A gray mouse was riding a motorcycle down a short, rose-colored track when the dogs and I went out walking this morning. To the left of that scene shone Venus, and what I believe was Jupiter, though it could have Mercury, seeing as how the planets have been ganging up lately, while in the distance, lavender-scarlet anvils and towers were sidling up to Kalalea.
The roosters — I now live near a very large fighting cock farm — had been up for hours, giddy over the nearly full moon and cheering, like a crowd rooting for the home team, the approach of a golden dawn, which created shadow play on the green peaks of Makaleha and revealed, for the first time since I moved here, the white-streaked summit of Waialeale.
I’ve been immersed the past week in work and the world of moving — packing, unpacking, loading, unloading, cleaning, dirtying — and while it’s not over yet, the end is in sight.
The same could be said of KIUC, which on Friday finally received a federal permit that allows it to legally kill 162 adult Newell’s shearwaters and another 18 eggs and/or chicks with its — or rather, our — lights and power lines every year. I wondered how the feds came up with those particular numbers, seeing as no one really knows just how many `A`o are left in this world, or how many the population can stand to lose before drifting into extinction.
I wondered if KIUC would dutifully report all its dead and wounded, especially if it goes over the limit, and how many more are “taken,” but no one notices, because they fall in remote areas or their bodies are ground into the pavement before they can be recovered and counted.
And I wondered how many of these native seabirds had been killed since 1995, when the utility was directed to get its incidental take permit as part of the consent decree between the community and what was then Kauai Electric over the placement of lines through Kalihiwai.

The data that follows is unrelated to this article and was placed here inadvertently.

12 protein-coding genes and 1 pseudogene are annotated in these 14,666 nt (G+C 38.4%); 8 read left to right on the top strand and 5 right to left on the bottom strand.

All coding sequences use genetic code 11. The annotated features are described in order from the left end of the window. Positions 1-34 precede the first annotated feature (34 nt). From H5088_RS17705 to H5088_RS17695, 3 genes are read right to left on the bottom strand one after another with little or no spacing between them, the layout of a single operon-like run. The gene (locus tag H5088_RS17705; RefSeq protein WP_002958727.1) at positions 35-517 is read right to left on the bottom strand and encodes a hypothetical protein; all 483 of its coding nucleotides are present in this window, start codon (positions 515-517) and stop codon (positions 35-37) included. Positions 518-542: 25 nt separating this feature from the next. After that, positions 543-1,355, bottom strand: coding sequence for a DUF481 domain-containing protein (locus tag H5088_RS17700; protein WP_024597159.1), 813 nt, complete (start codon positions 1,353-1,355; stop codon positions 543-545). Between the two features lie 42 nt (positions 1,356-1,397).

But hey, I guess 16 years late is better than nevah.
KIUC still has to get its state permit before the federal permit is valid, but rather than follow DLNR’s directive and do an environmental assessment, it’s appealing that requirement to the governor, further delaying the process.
I try to have faith and trust in our utility, but seeing the foot-dragging, law-skirting approach that it’s taken with the Newell’s makes me just a bit uneasy about its FERC-directed foray into hydroelectric.
While the lack of coverage may have caused some to forget about the nuclear catastrophe in Japan, it seems Tokyo Electric Co. has now acknowledged that two more of its reactors suffered core meltdown and it suspects the containment vessel is damaged and leaking highly radioactive water at its No. 1 reactor. Where that leakage is going isn't made clear, but there are two likely places: land and sea.
Meanwhile, Asahi.com is reporting that a new map of ground surface contamination shows high levels of radiation in areas outside of the evacuation zone. In some areas where people are still living, it was higher than the mandatory relocation zone around the Chernobyl plant.
"I am surprised by the extent of the contamination and the vast area it covers," said Tetsuji Imanaka, assistant professor of nuclear engineering at the Kyoto University Research Reactor Institute.
And I wondered just how much officials do and don't know, and how much they aren't saying.
What really brought it home, though, was this video clip from The Guardian about dairy farmers who have returned to tend their cows in the evacuation zone. The cows survived, but now the farmers fear their soil is too contaminated to grow the feed their animals need, which means the end of their cows and their farms and the food they produce to feed others.
And so it goes as we poison the earth, and along with it ourselves.